Jesus said to him in reply, ‘Allow it now, for thus it is fitting for us to fulfill all righteousness.’

The time of Jesus was a far less sentimental time than our own. Before the advent of modern medicine, food production, sanitation, transportation, and especially, entertainment, life was far more connected with the daily cycles of the real world. The patterns and rituals that are present in nature were comfortable and welcomed ways to structure life. In our “first world” lives, the reality of earthy living is replaced by the illusions of entertainment. Those illusions create a kind of romanticism which insulates us from the reality that we are dust and unto dust we shall return.

This is what fulfilling all righteousness is about. We tend to think of repetition as boredom. We tend to think of ritual as “insincere” or lacking “authenticity.” We tend to value spontaneous prayers because they are “real,” and “come from the heart.” But for the Jews, religion is not meant to be shaped and molded by me… Rather, I am meant to shaped and molded by religion. And doesn’t that make so much more sense?

After all, Jesus, Himself, says that the law is not being thrown out. He says that He has come “to fulfill the law, not abolish it.” For us, that means that we are not better off “making my faith my own.” Rather, we need the rituals and the structures and the teachings and the dogmas - the “righteousness” - because those things shape and form us. A musician could claim to learn Mozart by playing whichever keys he wishes to play… It may be lovely, but it’s not Mozart. So too, we can’t claim to be Christians by choosing whatever practices or teachings please us personally. I may be a “better person,” but I’m not necessarily a Christian. A Christian seeks to be conformed to Christ… And so, it is necessary for her to “fulfill all righteousness.” Not because she is fulfilled, but because this is what it means to be a Christian. Just as those specific notes are what it means to play Mozart.
 

Insights From Second Street

A great many psychologists have spilled a lot of ink describing the process of transition. The great French thinker Arnold van Gennep coined the term “liminality” to describe that middle place between two sure footings. We know what Advent is. We know what Christmas is. We know what Ordinary Time is… But how does one transition from one to the other? Do we just show up at Mass and let the color of the vestments clue us in? Do we just let it happen, without reflection? 

Perhaps the burning question is do the seasons matter for us? I’d imagine, without any sense of judgment, that most of us would say, “no.” And that doesn’t make anyone a bad Catholic, but it does give us something to strive towards… Because the One True Faith is not just a Sunday Mass - a merely “freedom of worship” - Faith. It is truly all encompassing.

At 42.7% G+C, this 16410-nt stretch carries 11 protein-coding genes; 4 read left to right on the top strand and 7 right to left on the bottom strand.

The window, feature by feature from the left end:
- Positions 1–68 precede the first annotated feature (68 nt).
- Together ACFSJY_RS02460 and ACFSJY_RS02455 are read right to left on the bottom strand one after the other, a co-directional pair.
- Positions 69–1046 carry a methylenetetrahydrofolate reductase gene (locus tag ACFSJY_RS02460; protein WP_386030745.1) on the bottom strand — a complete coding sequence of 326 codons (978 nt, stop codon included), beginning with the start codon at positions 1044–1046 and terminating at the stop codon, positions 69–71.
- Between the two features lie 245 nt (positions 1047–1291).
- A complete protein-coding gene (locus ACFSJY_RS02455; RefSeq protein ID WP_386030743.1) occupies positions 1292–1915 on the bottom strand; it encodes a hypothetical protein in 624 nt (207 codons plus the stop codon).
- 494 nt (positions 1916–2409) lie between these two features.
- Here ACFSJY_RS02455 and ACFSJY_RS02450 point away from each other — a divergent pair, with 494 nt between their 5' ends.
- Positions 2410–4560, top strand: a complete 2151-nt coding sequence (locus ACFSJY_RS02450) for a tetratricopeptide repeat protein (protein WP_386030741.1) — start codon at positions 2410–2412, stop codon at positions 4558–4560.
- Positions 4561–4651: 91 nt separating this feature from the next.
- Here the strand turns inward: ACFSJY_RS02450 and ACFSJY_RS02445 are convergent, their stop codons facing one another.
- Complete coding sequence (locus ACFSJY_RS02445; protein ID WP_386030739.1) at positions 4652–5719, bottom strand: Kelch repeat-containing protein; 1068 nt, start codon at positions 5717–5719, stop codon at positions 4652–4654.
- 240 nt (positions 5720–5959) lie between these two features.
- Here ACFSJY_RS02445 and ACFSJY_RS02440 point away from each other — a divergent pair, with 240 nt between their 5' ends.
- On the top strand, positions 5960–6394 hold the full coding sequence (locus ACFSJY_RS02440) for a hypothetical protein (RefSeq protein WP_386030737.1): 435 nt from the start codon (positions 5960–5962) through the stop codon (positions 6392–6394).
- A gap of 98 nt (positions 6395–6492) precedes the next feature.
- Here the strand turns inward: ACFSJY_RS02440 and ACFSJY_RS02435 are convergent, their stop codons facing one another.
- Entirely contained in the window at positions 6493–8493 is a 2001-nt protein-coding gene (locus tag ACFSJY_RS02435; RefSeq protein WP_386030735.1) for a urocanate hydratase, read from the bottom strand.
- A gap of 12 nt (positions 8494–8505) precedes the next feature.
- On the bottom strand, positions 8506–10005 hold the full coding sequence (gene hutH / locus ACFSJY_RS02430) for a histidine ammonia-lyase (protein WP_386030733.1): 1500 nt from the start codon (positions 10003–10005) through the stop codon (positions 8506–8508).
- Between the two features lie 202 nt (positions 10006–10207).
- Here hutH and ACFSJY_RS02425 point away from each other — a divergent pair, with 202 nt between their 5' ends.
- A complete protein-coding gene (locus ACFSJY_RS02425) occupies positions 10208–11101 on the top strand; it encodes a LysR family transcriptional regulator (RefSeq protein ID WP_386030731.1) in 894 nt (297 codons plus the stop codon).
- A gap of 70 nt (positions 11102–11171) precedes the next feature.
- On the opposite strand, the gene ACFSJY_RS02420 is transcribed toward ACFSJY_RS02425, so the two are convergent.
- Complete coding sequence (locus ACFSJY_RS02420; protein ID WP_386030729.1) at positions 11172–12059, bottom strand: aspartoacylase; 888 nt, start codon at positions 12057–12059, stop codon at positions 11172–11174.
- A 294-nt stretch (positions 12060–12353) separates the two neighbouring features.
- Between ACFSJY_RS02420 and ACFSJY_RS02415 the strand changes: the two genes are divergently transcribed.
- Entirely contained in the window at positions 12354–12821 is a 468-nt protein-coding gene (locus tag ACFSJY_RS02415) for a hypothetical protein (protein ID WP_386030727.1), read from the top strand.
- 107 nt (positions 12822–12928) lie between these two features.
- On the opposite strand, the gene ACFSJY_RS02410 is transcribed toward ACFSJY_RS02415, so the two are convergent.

We go to Sunday Mass to receive sacramental grace and instruction. Then we go home and endeavor to live the life prescribed by Jesus in the Gospels. That means daily prayer... It means penance and works of mercy... It means obedience to the moral and doctrinal law of the Church… but not just in the negative sense. It’s not just about avoiding sin. It’s also about embracing an entire way of encountering the world. As St. Paul says, we are to “put on Christ.” In Advent we wait. On the feast of saints, we feast. On days of mourning, like the anniversary of Roe v Wade on Jan 22, we fast. In the Easter Season we rejoice and practice being joyful. In Lent, we are subdued.

It is because so many of us have had our Faith reduced to a Sunday ritual and a personal relationship that people are leaving the Church in droves. It is because we don’t realize what God wants for our lives that we see faith as oppressive. It is because we’ve lost the cultural aspect of faith - which is invigorating! - that we are so frequently tempted to become apathetic. Let us resist that temptation with all our strength as we work to rebuild an authentic Catholic Culture in Natchitoches!
 

The Jargon…

by: Tommy Myrick

There was a fascinating article circulating around the internet that described something I heard a lot about in my short life as a convert. It was on the topic of discernment. It was primarily directed at young people that hadn’t found a vocation to settle into yet, but I found it to be pretty sound advice for anyone trying to figure out how to approach life’s ups and downs. This really hit close to home with me since I just entered into the vocation of Holy Matrimony.

The problem that many people have concerning discernment is that they spend too much time “discerning” about discernment. The whole point of discernment is to find out if you are called to a certain vocation. There’s no real way to figure that out unless you actually DO something concerning that vocation. If you are a man that is feeling called to the priesthood, instead of praying about going to the seminary, GO TO THE SEMINARY. If you’re a woman or man considering religious life, GO TO THE MONASTERY/CONVENT. If you are discerning marriage, and there is a certain person in your life that you feel you could share a very happy life with, ASK THEM ON A DATE. 

Whatever vocation you feel called to, check it out... Spend some time in that environment... See if you fit there… That’s what discernment is all about. If we spend all of our time and energy thinking about something but never actually do anything about it, then nothing gets done. How are we supposed to find our vocation if we never actually go out and LOOK for it?